disciplining them. It seems that the French intend to enlist
the disbanded soldiers.
Has already written to him that the Pope prefers first to
conclude a defensive league with him alone, without the King
of England, and afterwards to enter into negotiations with
the King of England. His Holiness has sent him the articles
of that league. Does not quite understand what the articles
of the treaty signify, but has suppressed as much as he could,
and sends him what remains of the treaty. The Pope
thinks the defensive league is only a sham, and says
that the King of England is by no means determined to be
his (the Emperor's) friend in a war with the King of France.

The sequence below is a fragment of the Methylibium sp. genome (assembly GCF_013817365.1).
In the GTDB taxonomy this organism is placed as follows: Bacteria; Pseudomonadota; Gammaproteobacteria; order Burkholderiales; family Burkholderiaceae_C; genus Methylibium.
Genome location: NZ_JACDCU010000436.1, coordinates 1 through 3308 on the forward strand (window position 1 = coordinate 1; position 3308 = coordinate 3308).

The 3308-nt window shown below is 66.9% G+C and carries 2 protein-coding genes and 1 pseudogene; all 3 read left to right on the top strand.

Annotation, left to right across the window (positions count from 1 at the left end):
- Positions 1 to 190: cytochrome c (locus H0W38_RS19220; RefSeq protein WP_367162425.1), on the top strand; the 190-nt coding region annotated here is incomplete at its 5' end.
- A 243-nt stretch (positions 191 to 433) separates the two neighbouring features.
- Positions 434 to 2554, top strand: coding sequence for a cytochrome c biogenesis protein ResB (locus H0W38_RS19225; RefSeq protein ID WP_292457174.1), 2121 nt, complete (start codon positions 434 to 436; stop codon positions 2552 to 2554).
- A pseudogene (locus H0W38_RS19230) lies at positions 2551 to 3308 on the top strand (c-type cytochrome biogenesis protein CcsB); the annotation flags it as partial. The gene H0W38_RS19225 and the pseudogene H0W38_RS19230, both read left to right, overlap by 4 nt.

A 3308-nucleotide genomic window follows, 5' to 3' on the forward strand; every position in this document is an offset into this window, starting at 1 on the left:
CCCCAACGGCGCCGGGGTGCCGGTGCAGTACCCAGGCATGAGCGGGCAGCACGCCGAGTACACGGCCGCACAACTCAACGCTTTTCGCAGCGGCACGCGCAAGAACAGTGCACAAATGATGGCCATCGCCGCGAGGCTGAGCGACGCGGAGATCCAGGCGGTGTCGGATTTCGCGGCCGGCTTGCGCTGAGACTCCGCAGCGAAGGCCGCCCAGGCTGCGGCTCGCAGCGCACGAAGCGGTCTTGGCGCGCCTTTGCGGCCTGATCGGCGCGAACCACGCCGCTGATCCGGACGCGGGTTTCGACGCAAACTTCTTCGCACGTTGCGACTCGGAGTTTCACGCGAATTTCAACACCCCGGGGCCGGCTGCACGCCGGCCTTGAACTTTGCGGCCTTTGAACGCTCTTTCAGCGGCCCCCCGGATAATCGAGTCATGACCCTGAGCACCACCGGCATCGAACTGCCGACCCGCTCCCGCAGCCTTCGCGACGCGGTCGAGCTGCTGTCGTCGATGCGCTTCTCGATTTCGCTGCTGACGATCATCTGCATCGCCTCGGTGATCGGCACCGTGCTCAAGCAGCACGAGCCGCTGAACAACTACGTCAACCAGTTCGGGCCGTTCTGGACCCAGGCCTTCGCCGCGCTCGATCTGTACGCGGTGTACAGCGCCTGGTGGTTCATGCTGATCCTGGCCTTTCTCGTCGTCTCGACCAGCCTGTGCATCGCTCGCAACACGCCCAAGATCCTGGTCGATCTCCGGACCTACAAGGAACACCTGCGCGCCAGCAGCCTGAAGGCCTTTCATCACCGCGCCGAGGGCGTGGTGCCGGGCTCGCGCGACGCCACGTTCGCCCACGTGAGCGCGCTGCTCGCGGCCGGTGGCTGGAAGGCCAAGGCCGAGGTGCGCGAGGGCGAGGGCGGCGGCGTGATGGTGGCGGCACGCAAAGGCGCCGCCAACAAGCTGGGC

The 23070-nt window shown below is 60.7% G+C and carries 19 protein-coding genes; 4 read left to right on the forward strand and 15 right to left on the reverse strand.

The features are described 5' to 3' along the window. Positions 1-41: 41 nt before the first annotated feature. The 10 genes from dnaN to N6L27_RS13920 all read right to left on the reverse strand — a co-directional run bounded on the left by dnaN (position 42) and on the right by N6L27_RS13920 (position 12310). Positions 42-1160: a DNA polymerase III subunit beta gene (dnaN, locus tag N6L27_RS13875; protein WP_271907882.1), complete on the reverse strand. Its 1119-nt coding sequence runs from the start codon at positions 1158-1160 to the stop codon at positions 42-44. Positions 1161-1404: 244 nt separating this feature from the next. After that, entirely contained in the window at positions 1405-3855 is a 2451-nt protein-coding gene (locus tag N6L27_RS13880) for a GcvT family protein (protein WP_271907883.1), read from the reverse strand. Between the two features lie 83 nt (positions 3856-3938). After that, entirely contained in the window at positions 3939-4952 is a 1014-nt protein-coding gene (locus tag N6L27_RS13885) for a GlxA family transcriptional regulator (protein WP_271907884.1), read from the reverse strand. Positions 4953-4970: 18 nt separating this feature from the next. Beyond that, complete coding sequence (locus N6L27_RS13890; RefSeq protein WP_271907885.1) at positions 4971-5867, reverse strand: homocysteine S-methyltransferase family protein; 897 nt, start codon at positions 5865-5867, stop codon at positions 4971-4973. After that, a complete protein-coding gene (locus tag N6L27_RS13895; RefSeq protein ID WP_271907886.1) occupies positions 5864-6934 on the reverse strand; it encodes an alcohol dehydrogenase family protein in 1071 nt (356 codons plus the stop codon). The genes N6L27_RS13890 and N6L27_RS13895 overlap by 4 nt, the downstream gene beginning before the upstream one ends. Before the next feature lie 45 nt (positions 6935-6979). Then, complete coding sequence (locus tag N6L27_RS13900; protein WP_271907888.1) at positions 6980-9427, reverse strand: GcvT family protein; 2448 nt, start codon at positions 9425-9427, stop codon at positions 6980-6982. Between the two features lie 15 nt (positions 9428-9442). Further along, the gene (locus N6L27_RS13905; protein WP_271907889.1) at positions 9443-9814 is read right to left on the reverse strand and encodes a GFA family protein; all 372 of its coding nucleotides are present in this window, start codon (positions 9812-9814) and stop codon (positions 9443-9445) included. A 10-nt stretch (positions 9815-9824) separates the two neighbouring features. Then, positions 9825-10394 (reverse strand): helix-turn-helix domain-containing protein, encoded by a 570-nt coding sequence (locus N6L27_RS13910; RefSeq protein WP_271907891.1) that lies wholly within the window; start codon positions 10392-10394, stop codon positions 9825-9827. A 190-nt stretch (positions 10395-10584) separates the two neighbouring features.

Observed to the Pope that it is not just that he (the Emperor)
should pay twice as much as his Holiness The Pope answered
that he contributed not only money, but assisted also with
his spiritual weapons.
The Pope spoke again of the bad discipline of the infantry.
Ambassador of Poland. Prussia.
Rebellion in Anatolia against the Turks.
The Pope sent the Archbishop of Capua to him, and told
him that he wished the time fixed in the paper he had delivered
to him to be further postponed.
Learns from a well-informed person that the King of
England has not asked the Pope to reconcile himself with the
King of France. He has neither persuaded him to do so, nor
dissuaded him from doing so.—Rome, the 7th of January 1521.
Addressed : "... Cœsar ... King, &c.,
our sovereign Lord."
Indorsed : "From Rome. To the King. Don Juan
Manuel. The 7th of January. Answered."
Spanish. Autograph in cipher. Contemporary deciphering.
M. Re. Ac. d. Hist.
Salazar. A. 20.
316. Lope Hurtado De Mondoza to the Emperor.